38 … the son of Enosh, the son of Seth, the son of Adam, the son of God. (Luke 3:38)

We see here that Adam is called ‘the son of God’.  Why?  Because Adam had no human father; he came directly from God.  Jesus also had no human father; he was born of a virgin.  As it says above in the Gospel of John he directly ‘came from the Father’.

A ‘son of …’ example from the Qur’an

The Qur’an uses the expression ‘son of …’ in a similar way as the Injil.  Consider the following ayah

They ask thee what they should spend (In charity). Say: Whatever ye spend that is good, is for parents and kindred and orphans and those in want and for wayfarers. And whatever ye do that is good, -God knoweth it well. (Surat al-Baqarah 2:215)

The word ‘wayfarers’ (or ‘travellers’) is literally written as ‘sons of the road’ in the original arabic (‘ibni sabil’ or  ابن السبيل). Why?  Because interpreters and translators have understood that the phrase does not literally referring to ‘sons’ of the road, but that it is an expression to denote a travellers – those who are strongly connected to and dependent on the road.

What ‘Son of God’ does not mean

It is the same with the Bible when it uses the term ‘son of God’.  Nowhere in the Taurat, Zabur or Injil does the term ‘Son of God’ mean that God had sexual relations with a woman and had a literal and physical son as a result.  This understanding was common in ancient Greek polytheism where gods had ‘wives’.  But nowhere in the Bible (al kitab) is this stated.  Certainly this would be impossible since it says  that Jesus was born of a virgin – thus no relations.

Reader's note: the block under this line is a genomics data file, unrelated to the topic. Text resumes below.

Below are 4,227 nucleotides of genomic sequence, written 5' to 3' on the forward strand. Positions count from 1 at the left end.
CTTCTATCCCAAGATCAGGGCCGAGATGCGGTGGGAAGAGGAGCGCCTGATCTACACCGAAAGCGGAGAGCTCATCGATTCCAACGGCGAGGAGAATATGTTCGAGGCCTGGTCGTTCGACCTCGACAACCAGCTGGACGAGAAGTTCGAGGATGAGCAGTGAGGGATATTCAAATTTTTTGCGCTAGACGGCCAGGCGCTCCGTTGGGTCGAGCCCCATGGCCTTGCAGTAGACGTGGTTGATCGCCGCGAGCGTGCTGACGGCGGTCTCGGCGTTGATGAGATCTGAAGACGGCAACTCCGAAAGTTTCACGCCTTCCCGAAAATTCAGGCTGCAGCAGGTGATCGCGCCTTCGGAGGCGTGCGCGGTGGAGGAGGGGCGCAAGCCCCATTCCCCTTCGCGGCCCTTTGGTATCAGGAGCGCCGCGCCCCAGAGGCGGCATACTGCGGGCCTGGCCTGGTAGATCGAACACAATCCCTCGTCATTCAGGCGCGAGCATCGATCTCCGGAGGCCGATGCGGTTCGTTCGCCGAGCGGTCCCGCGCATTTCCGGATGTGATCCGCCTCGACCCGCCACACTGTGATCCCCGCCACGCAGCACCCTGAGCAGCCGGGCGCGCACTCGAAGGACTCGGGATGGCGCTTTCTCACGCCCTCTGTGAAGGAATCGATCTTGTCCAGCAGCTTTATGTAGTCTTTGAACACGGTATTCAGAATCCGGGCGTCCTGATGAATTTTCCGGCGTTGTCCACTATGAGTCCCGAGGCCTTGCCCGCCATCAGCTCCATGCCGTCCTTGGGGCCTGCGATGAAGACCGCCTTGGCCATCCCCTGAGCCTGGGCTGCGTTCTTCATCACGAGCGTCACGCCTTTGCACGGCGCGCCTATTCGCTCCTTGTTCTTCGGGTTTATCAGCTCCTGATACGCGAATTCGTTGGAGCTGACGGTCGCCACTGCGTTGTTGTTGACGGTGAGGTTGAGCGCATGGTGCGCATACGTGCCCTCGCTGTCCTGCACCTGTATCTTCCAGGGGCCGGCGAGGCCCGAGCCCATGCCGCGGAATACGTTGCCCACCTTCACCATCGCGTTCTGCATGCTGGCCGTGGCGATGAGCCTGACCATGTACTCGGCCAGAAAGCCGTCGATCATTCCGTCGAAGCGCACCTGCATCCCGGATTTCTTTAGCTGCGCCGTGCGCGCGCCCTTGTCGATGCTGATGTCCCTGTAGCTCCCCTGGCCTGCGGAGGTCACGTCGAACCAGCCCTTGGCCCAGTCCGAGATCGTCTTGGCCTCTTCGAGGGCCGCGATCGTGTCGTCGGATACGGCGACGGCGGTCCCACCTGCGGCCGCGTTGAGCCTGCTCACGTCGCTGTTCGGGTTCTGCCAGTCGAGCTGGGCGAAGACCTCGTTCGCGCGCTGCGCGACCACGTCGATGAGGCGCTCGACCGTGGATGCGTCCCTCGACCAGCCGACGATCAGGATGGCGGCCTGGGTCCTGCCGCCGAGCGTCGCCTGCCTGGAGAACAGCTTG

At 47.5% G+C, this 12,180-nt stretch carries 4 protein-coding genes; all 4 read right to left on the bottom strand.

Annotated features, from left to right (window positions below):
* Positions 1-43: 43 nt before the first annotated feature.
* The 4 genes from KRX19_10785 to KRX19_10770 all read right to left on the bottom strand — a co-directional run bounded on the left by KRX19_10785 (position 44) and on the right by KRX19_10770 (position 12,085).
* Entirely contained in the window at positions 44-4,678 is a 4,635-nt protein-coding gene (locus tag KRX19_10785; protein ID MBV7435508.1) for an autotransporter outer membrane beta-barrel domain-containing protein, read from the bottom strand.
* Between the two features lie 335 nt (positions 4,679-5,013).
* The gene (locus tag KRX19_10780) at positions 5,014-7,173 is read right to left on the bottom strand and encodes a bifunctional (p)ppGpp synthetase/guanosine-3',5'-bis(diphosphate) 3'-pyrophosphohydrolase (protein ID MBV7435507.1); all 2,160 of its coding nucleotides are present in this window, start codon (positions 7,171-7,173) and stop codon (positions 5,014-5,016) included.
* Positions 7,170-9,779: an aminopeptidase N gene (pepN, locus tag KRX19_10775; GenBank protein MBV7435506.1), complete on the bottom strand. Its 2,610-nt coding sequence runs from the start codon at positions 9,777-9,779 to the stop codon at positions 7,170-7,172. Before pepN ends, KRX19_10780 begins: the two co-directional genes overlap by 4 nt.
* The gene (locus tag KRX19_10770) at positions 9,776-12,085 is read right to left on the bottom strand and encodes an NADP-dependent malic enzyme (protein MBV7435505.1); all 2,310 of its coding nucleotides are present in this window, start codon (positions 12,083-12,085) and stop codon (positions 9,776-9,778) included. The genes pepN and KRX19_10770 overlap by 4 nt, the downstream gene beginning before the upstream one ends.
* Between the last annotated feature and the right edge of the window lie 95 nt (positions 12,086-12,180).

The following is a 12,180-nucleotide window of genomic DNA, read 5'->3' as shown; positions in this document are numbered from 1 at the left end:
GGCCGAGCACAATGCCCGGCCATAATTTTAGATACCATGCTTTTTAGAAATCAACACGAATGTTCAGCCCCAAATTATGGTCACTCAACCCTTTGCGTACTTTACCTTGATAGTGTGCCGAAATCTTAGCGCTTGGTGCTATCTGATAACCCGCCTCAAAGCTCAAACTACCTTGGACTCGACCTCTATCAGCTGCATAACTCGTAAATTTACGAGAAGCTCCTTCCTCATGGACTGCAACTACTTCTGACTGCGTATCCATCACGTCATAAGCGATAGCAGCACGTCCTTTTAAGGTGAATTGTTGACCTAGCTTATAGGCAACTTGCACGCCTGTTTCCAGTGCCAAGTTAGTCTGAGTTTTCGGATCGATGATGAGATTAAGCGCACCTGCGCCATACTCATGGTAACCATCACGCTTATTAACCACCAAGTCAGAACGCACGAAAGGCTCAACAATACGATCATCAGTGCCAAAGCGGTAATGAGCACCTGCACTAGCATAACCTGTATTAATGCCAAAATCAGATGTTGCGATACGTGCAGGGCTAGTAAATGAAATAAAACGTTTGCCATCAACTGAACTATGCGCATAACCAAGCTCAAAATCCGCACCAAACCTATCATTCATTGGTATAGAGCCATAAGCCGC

Summary

We saw here that the Prophet Isaiah around 750 BC had prophesied that one day in his future a Sign directly from the LORD would come

14 Therefore the Lord himself will give you a sign: The virgin will conceive and give birth to a son, and will call him Immanuel. (Isaiah 7:14)

By definition a son from a virgin would have no human father.  We saw here that the angel Gabriel (Jibril) had declared to Mary that this would happen because ‘the power of the Most High will overshadow you (Mary)’.  This would not come about by unholy relations between God and Mary – that would indeed by blasphemy (shirk).  No, this son would be a ‘holy one’ in a very unique way, proceeding directly from God without human plan or effort.  He would proceed directly from God as words proceed directly from us.  In this sense the Messiah was the Son of God as well as the Word of God.

Should Christmas be ‘Merry’ for Muslims too?

merry christmas

“Merry Christmas!”  This is the greeting that is commonly used at Christmas and I extend it to you.  May you have a Merry Christmas !

Many people know that Christmas is the holiday when the birth of Jesus Christ – Isa al Masih (PBUH) – is remembered.  But, even so, why is this day especially ‘Merry’ or joyful?  After all, there are many prophets born on other days and though we remember them as well, it is the birth of Isa (Jesus – PBUH) that is called Merry.  Why?  And for whom is this merry? Knowing the answer to these questions will make your Christmas change from being a holiday for others to a day when you marvel at the mercy and goodness of Allah – it will make even the other days in the year much more merry.

The birth of Isa al Masih, born of a virgin and announced by Jibril

Many know that what was unique among all the births in human history, including the births of all the prophets, was that Isa al Masih was born of a virgin.  This birth was so important that it was announced to Mary (Mariam) by the archangel Gabriel (Jibril) who, as we know, is only sent with the very most important messages.  The Injil records it like this:

God sent the angel Gabriel to Nazareth, a town in Galilee, to a virgin pledged to be married to a man named Joseph, a descendant of David. The virgin’s name was Mary. The angel went to her and said, “Greetings, you who are highly favored! The Lord is with you.”